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Detox Diets: Not the Life Hack You’re Looking For

Brittney Pereda (Photo by Easterday Creative)

Everyone wants the quick fix.

This goes for anything, really. In the fitness and health industry, we see it time and time again. This concept often comes up when a person has finally decided that they are overweight, unhealthy, sluggish and disgusted with themselves. They search for an easy way out — anything that makes them feel like their body is “cleansed,” or that they can quickly lose the weight they put on over years of eating processed Doritos and drinking liters of Diet Coke on a daily basis. The quick fix is a natural desire, especially in the era of the life hack, as technology has offered us so many shortcuts. So when an advertisement about a new detox supplement or diet regimen pops up on the TV, why not jump at the chance?

These “cleanse” commercials typically begin by telling you they will rid your body of all harmful substances — or toxins — through some type of restrictive diet paired with a box of amazing powder packets or capsule supplements. For example, there is “The Master Cleanse,” which prescribes 6-12 glasses of lemonade with cayenne pepper and maple syrup mixed in. This one drink all by itself for an entire 7 days will be your saving grace! You didn’t really fall for that, did you?

Before we dive in, let’s look at what the word “toxin” really means? In the nutritional context, toxins are substances — believed to be destructive — that accumulate in your human body over a certain amount of time. There are heavy metals, pesticides, pollutants, preservatives and food additives like high fructose corn syrup, artifical sweetener and food coloring, just to name a few. These toxins have always been around and always will be, but we need to take them in context.

Whether a substance is natural or synthetic, anything can be detrimental to our health in extremes. People have died by drinking too much water in a small amount of time because the sudden flood of H20 depleted their electrolytes and in turn stopped their muscles (including the heart) from working. Last time I checked, water isn’t a bad thing. But like anything else, it needs to be taken in portions. While it’s not comparable to water, consuming high fructose corn syrup every once in a while will not be the death of you. It will start causing issues, however, when consumed on a daily or near-daily basis, leading to quick and dangerous weight gains.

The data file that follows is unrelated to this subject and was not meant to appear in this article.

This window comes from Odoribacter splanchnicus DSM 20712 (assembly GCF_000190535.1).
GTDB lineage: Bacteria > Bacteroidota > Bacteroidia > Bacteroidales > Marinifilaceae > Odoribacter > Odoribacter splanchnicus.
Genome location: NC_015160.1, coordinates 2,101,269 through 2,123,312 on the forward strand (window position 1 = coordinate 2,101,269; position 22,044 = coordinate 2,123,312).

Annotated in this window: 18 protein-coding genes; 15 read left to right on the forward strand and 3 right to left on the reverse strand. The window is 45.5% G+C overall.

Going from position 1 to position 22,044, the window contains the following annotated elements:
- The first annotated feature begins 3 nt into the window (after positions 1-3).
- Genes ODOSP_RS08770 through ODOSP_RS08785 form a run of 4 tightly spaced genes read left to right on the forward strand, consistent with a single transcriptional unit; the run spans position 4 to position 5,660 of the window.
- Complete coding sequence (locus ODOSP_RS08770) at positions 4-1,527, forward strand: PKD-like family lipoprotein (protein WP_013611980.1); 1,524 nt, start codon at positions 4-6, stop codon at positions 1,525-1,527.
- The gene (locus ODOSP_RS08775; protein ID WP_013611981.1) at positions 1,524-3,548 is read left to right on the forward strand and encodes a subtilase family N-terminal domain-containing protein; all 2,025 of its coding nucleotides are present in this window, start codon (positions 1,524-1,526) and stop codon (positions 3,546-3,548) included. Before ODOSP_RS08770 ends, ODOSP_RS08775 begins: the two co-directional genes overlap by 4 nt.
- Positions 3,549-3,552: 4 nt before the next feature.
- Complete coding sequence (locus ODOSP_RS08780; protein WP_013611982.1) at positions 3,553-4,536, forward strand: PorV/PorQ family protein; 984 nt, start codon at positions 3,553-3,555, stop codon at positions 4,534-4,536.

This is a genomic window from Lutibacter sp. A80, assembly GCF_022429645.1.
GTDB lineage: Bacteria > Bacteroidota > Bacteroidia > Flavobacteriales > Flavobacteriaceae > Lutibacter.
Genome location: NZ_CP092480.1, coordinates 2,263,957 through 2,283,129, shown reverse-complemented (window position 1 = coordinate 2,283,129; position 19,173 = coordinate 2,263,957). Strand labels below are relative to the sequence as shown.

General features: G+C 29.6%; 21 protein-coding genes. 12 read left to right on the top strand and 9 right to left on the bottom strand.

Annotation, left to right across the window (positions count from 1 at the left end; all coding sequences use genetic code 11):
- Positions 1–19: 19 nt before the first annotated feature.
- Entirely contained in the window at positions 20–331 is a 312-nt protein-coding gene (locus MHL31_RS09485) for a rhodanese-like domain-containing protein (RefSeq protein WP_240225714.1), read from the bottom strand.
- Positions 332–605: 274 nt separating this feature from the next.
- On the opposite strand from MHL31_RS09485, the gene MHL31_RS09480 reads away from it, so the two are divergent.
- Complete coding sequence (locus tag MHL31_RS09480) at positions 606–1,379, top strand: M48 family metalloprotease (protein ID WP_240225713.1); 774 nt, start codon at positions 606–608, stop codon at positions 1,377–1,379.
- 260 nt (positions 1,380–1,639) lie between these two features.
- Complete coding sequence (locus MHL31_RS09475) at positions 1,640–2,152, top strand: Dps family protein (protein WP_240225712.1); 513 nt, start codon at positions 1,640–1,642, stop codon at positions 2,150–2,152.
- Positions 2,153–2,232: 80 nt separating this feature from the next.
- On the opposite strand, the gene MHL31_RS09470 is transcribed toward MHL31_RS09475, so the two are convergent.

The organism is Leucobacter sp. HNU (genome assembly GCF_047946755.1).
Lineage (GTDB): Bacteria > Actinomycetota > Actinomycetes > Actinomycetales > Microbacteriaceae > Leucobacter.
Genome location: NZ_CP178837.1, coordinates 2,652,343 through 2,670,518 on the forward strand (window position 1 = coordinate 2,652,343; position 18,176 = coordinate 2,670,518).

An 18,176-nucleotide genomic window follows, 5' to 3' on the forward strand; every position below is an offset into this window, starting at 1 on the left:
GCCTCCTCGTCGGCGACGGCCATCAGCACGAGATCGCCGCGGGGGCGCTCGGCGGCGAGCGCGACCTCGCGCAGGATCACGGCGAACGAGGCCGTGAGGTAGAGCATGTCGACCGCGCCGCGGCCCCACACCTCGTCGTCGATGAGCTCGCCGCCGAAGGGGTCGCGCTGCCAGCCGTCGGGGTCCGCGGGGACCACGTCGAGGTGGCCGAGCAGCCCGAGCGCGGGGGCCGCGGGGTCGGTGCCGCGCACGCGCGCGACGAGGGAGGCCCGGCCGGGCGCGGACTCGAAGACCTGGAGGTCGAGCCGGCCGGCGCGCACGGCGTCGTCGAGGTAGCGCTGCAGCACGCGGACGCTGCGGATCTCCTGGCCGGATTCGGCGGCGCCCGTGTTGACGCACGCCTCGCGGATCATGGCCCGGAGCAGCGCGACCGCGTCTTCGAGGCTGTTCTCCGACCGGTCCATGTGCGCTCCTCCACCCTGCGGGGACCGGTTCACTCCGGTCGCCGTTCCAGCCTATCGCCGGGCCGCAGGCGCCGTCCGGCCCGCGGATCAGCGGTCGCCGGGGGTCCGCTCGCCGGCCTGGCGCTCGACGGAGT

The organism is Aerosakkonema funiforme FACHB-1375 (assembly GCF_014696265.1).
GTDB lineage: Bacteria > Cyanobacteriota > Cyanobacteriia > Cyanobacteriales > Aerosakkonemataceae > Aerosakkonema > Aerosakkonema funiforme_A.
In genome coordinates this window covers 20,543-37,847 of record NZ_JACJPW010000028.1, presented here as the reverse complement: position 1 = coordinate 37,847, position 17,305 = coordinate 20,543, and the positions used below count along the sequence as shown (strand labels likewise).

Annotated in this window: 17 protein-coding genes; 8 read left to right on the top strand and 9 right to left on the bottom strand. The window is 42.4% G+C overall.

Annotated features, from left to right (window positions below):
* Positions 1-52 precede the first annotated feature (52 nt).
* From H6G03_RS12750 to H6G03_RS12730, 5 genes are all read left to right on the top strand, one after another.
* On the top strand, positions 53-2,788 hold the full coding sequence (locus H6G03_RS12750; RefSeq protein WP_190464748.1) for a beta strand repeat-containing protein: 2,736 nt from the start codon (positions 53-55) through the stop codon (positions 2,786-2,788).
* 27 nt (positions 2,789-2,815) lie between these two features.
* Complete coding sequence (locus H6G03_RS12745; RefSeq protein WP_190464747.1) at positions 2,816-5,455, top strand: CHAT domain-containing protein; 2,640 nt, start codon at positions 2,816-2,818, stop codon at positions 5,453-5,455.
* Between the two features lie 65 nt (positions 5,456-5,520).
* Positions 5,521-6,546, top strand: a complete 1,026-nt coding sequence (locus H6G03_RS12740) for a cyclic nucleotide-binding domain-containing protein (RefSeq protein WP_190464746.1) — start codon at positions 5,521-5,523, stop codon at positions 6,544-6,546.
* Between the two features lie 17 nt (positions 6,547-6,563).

Cases of acute toxicity from any substance are serious medical emergencies and call for the proper response. If you’re dealing with such an instance, please hang up and call 911. If you’re worried about toxicity on a more long-term level, however, your best approach will always be a steady, healthy diet, rather than any cleanse, detox supplement or old wives’ tale that has you dumping pepper in your lemonade. It’s important to understand that the vast majority of the organs inside of that wonderful body of yours are actually doing all of the detoxing for you without all of those fad diet protocols. You just watch what you eat and do you, let the body do its thing.

Any time I have a client who comes to me having eaten Dunkin Donuts, Taco Bell and Cook Out (gotta add the sweet tea) for so many years, I will typically put them on a nutrition regimen that benefits their organs to help them naturally remove any harmful substances through excreting waste. The human body uses so many internal mechanisms to get rid of the bad, but it must be aided by good nutrition. No pills, powders or silly, disgusting drinks.

So, why do these fad cleanses and detoxes spread like wildfire despite their awful lack in benefits? Because people tend to lose a decent amount of weight doing them. The problem is, the weight they lose is mostly from water and glycogen stores being depleted because they are underfed. And yet people will continue to attribute great health benefits to their fad detoxes and cleanses because they are uneducated in the matter. And sure, there are more micronutrients in some of these pills and powders then you have ever eaten before, but its a temporary burst that won’t do you much good if you aren’t going to continue eating fruits and vegetables in the amounts you need once the cleanse is over.

Do yourself a favor: Don’t waste your money. And if you are ever actually poisoned with “toxic” substances, please refer to a health care practitioner, not the sexy juice cleanse you saw yesterday on TV.

Brittney Pereda is the founder and owner of eXtreme Body Benefits, a fitness and nutrition company based in south Charlotte.

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